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EU and SPC support biosecurity measures in Solomon Islands during the Pacific Games

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As the Pacific Games unfolds in Honiara in November 2023, a surge in regional travel has increased the potential risks related to the introduction and spread of harmful pests and diseases. The Pacific Community (SPC), in close collaboration with Biosecurity Solomon Islands (BSI) and Solomon Islands Biosecurity Development Program (SIBDP) administered by the Australian Department of Agriculture, Fisheries and Forestry (DAFF), is working behind the scenes to mitigate these risks effectively.

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This initiative is funded by the European Union under the Safe Agricultural Trade Facilitation through Economic Integration in the Pacific (SAFE Pacific) project. A notable part of this support is the presence of two biosecurity officers from the Cook Islands, actively observing, learning from and assisting the operations of the local biosecurity team.

The BSI team are stretched across all their areas of work, ensuring effective measures are taken to safeguard both Solomon Islands and the region as participating countries travel to the event and return home. SPC and the Cook Islands Biosecurity officers are providing crucial support to BSI airport operations to cope with the dramatic increase in passenger clearance, baggage screening, search and dealing with non-compliance,” said SPC’s Biosecurity Officer Mr Riten Gosai.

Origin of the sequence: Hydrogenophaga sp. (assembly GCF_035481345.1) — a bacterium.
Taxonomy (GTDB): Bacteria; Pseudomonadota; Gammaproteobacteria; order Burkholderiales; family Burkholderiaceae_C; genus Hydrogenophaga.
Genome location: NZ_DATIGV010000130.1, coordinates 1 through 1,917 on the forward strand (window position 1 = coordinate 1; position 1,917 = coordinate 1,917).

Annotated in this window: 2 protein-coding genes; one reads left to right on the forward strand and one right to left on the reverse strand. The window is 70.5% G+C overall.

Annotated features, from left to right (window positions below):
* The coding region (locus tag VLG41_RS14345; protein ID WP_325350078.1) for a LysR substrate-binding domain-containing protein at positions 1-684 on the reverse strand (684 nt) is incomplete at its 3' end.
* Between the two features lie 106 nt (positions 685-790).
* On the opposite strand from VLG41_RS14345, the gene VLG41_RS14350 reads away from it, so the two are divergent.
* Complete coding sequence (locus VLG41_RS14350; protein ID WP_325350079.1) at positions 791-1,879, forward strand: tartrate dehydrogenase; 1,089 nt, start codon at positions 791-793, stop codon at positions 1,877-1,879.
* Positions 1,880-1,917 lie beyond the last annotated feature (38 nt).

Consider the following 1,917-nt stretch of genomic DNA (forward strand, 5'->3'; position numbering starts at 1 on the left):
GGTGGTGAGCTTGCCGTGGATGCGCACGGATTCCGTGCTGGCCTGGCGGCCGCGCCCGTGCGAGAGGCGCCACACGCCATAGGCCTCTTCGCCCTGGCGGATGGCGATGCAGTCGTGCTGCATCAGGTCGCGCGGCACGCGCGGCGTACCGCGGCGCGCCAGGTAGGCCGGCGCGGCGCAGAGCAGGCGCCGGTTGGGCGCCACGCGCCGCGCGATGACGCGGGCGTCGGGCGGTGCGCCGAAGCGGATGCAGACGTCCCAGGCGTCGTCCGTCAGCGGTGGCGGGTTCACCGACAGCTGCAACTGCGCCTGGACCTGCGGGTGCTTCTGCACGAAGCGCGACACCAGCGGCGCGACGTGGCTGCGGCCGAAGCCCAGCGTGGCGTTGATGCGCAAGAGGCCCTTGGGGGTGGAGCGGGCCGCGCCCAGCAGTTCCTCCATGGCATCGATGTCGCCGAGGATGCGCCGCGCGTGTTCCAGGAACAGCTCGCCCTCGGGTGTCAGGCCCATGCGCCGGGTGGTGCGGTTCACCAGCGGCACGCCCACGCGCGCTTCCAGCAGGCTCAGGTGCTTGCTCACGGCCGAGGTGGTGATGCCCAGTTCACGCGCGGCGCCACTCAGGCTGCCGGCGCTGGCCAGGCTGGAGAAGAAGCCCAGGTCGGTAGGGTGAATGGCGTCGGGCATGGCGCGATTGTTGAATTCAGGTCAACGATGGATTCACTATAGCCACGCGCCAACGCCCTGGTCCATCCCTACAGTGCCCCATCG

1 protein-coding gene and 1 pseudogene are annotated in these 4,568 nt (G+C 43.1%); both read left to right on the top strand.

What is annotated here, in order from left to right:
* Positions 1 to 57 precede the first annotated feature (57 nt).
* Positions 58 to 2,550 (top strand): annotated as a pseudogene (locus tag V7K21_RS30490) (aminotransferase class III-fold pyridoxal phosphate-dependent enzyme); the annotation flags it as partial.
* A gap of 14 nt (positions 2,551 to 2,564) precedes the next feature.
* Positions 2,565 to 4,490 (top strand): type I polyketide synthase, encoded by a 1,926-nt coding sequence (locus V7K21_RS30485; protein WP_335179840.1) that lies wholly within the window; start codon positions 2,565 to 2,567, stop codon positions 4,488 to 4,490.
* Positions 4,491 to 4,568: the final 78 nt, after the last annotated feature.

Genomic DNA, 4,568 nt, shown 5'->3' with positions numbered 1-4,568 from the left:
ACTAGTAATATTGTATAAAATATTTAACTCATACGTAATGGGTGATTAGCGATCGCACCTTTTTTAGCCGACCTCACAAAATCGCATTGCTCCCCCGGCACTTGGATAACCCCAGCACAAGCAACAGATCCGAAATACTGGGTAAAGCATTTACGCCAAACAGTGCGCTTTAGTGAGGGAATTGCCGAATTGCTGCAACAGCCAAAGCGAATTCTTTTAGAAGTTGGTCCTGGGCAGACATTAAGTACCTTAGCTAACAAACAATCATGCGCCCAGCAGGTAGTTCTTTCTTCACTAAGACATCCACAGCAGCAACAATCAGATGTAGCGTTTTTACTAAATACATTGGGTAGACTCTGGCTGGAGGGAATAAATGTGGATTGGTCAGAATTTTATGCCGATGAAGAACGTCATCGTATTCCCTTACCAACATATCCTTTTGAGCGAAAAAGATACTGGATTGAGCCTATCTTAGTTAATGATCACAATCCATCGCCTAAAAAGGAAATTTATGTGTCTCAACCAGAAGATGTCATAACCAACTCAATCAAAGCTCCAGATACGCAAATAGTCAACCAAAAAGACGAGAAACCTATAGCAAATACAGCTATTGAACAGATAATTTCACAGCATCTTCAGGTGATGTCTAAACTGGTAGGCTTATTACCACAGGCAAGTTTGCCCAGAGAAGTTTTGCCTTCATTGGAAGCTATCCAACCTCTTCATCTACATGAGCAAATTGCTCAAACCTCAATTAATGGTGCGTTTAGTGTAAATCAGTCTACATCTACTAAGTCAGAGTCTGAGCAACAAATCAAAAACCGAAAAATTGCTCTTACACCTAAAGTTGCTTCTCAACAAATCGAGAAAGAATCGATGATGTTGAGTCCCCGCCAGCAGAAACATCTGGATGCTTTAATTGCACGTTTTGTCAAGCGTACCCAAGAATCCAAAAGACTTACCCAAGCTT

He highlighted the vulnerability of small island nations to pests and diseases, which, upon introduction into new areas, can harm agriculture, the environment and a country’s unique biodiversity, emphasising the shared responsibility to protect the region from these risks.

As part of the preparations, BSI, SIBDP and SPC raised awareness with athletes, officials, the travelling public, and volunteers on items prohibited entry into the Solomon Islands, what to declare upon arrival and the importance of adhering to biosecurity rules. Particularly, fresh fruits and vegetables or meat from high-risk countries are a threat to Solomon Islands as they can introduce unwanted foreign plant pests or animal diseases,” said Mr Gosai.

In addition to this work, SPC and the Cook Islands Biosecurity Officers joined the BSI Surveillance team to reinforce the pest detection capabilities through early warning systems, helping replace or strategically install new traps in high-risk areas such as the game venues, games villages and around athletes’ accommodation.

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